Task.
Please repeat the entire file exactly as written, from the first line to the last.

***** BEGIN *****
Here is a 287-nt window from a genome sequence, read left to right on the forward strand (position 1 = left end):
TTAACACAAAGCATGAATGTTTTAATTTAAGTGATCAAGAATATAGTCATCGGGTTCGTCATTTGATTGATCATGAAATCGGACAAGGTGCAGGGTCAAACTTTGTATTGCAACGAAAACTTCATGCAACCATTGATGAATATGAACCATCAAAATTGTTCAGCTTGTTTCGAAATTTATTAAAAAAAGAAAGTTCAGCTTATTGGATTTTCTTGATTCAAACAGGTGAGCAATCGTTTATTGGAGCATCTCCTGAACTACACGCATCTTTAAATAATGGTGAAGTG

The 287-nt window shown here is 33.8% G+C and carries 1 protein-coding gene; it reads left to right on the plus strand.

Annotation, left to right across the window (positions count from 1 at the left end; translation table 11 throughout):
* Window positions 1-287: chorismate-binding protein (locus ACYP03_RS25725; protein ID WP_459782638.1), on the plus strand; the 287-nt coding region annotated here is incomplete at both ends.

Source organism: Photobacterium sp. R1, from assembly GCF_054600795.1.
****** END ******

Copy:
Here is a 287-nt window from a genome sequence, read left to right on the forward strand (position 1 = left end):
TTAACACAAAGCATGAATGTTTTAATTTAAGTGATCAAGAATATAGTCATCGGGTTCGTCATTTGATTGATCATGAAATCGGACAAGGTGCAGGGTCAAACTTTGTATTGCAACGAAAACTTCATGCAACCATTGATGAATATGAACCATCAAAATTGTTCAGCTTGTTTCGAAATTTATTAAAAAAAGAAAGTTCAGCTTATTGGATTTTCTTGATTCAAACAGGTGAGCAATCGTTTATTGGAGCATCTCCTGAACTACACGCATCTTTAAATAATGGTGAAGTG

The 287-nt window shown here is 33.8% G+C and carries 1 protein-coding gene; it reads left to right on the plus strand.

Annotation, left to right across the window (positions count from 1 at the left end; translation table 11 throughout):
* Window positions 1-287: chorismate-binding protein (locus ACYP03_RS25725; protein ID WP_459782638.1), on the plus strand; the 287-nt coding region annotated here is incomplete at both ends.

Source organism: Photobacterium sp. R1, from assembly GCF_054600795.1.